• Thu. Dec 8th, 2022

Hardesty and Gonzalez clash over homelessness and crime in Portland

ByDebra J. Aguilar

Oct 1, 2022

Portland City Commissioner Jo Ann Hardesty and her opponent, businessman Rene Gonzalez, agreed on one point during their Friday debate: the city is not well placed.

Both candidates for city council in the November ballot pointed to the proliferation of homeless camps and an increase in gun violence and drug trafficking as symptoms of a struggling community. But the similarities ended there.

In November, Portland voters will choose between two candidates with starkly different visions of how to tackle the city’s most pressing issues of homelessness and crime. Gonzalez, a centrist lawyer, took a “tough love” approach to the city’s issues, calling for more police and the prosecution of low-level crimes. Hardesty, the first black woman elected to the Portland City Council, earned a reputation as one of the region’s most politically progressive elected officials and outspoken police critic.

In a debate hosted by the Portland City Club, their competing visions took center stage.

Gonzalez called for more police, bigger shelters and tougher prosecutions for low-level crimes such as catalytic converters and auto thefts. Hardesty said she wants to continue the progress she made during her first term and allocate more funds to homeless self-managed camps and public safety programs that don’t involve the police.

Learn more about the contestants’ competing platforms below:

Roaming :

Both candidates said they wanted to see more funding for shelters.

But they varied on the types of shelters they wanted to see. Hardesty called for a “radically different” approach to spending with more effort to create camps like Right 2 Dream Too, a self-managed camp in Portland. Gonzalez called for the creation of various types of shelters, including high-barrier shelters and large shelters potentially using land owned by Metro or the city.

The idea of ​​large shelters has cropped up several times over the past year and has proven controversial among homeless advocates who warn they will be difficult to manage humanely.

Equally controversial in Portland is the question of how to respond to people who refuse the offer of accommodation. Gonzalez said Friday that people who refuse to be housed should face “criminal justice if they don’t move.” He expressed frustration with the city’s perceived leniency in addressing the camps that have sprung up on the sidewalks in recent years.

“We gave away the commons to a small part of the population,” he said. “You have a right to be outraged about this. You have a right to demand that the city clean these up.

When asked how she would deal with people who refuse to shelter, Hardesty said she would tackle the reason they refuse, such as not wanting to leave their belongings or their pets.

“What is the barrier that we can help them break down? ” she says.


As for improving public safety, Gonzalez detailed a simple to-do list: more support for the police and more officers.

“At a high level, we need a bigger police force in the city of Portland — a responsible, but well-resourced police force,” said Gonzalez, who was endorsed by the police union. from the city. Hardesty is suing the union after members of the police bureau and the union leaked information wrongly implicating him in a hit-and-run.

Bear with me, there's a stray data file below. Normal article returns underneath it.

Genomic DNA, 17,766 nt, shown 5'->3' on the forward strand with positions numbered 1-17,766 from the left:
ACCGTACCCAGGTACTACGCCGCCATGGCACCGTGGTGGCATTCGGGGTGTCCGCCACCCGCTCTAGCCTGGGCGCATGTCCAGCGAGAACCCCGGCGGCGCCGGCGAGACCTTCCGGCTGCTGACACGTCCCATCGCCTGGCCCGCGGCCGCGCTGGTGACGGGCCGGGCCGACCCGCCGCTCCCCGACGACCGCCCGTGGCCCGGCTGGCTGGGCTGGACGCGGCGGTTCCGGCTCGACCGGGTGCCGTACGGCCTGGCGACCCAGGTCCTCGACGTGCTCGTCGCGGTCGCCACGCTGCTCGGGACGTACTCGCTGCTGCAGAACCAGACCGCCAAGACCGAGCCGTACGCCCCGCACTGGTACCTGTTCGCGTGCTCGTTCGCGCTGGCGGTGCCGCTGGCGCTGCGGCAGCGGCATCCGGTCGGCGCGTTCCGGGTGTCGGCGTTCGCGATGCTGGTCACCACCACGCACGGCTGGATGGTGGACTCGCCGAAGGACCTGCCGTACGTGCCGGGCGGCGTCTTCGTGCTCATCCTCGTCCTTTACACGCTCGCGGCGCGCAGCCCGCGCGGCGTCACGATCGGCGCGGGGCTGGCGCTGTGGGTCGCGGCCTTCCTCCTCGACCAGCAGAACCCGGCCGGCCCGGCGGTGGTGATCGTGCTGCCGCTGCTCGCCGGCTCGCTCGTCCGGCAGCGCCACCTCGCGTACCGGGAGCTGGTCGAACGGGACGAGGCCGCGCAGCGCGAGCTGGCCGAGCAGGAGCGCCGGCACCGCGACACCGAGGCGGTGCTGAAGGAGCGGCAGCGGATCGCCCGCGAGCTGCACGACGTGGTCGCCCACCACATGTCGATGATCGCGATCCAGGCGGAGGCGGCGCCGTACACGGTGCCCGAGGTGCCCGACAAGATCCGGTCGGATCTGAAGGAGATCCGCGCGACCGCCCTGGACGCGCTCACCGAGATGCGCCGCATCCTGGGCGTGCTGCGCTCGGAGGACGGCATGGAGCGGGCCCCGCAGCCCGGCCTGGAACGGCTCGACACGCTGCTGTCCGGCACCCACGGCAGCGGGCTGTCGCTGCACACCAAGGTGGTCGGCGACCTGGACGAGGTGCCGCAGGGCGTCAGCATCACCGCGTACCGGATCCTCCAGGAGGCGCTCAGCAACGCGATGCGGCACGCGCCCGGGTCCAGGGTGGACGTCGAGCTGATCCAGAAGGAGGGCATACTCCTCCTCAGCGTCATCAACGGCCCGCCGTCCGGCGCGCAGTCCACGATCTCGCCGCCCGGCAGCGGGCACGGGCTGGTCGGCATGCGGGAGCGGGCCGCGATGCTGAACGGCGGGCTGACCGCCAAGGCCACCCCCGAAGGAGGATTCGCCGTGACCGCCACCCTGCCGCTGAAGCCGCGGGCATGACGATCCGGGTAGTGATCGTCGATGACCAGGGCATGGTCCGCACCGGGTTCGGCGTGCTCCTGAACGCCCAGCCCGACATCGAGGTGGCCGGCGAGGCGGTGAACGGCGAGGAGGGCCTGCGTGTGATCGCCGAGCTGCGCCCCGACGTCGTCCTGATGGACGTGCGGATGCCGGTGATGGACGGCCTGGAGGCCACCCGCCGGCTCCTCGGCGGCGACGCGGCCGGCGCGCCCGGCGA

Gonzalez also called for the creation of a city court that would deal with some of the low-level crimes plaguing Portland, such as thefts of catalytic converters and autos. He criticized Hardesty for imposing $15 million cuts to the police bureau’s budget during the 2020 protests, which he called a “historically bad decision.”

Hardesty countered that no police officers have lost their jobs due to budget cuts and that there are currently 100 vacancies that the police office has not filled. She also pointed out that she voted for the city’s latest budget, which she said gave police offices the biggest funding yet.

“I just want to dispel the myth that a police officer lost his job during my time on city council,” she said.

Instead, Hardesty said, she pushed to reduce police workloads by creating the Portland Street Response, a non-police response for people in crisis. The program sends unarmed first responders to 911 calls related to people experiencing homelessness or mental health crisis.

“We continue to fund the police,” she said. “We need more than the police.”

Gonzalez said he supports the Portland Street Response, but isn’t sure if it should be expanded further. He also called out Hardesty for moving slowly to implement the police oversight board she championed, which voters approved by vote in 2020.


The two answered questions on Friday about their financial missteps.

Earlier this month, Gonzalez was fined $77,000 by the city for accepting a reduced rate on rent from a property management company owned by a campaign supporter. He appealed the decision earlier this week, but was overruled by the program director.

Gonazales said Friday that the fine was the result of “disagreement in the interpretation of the regulations,” but that the campaign would pay if it lost its appeal.

Hardesty asked a question about her credit card debt, which she called a “personal flaw.” She said the debt resulted from funding her first consulting campaign on her credit card and she was slowly paying it off.

Both candidates were also asked directly about their stance on the charter reform measure, a sweeping move to fundamentally reshape the city’s government and electoral structure. So far, both candidates have mostly stayed out of the fray.

Asked directly about their position, Gonzalez said he would likely vote no on the measure but wanted to see what ideas Commissioner Mingus Mapps, a vocal opponent of the proposal, would put on the table in the coming weeks.

Hardesty declined to say her position, saying she wanted to let voters make up their own minds.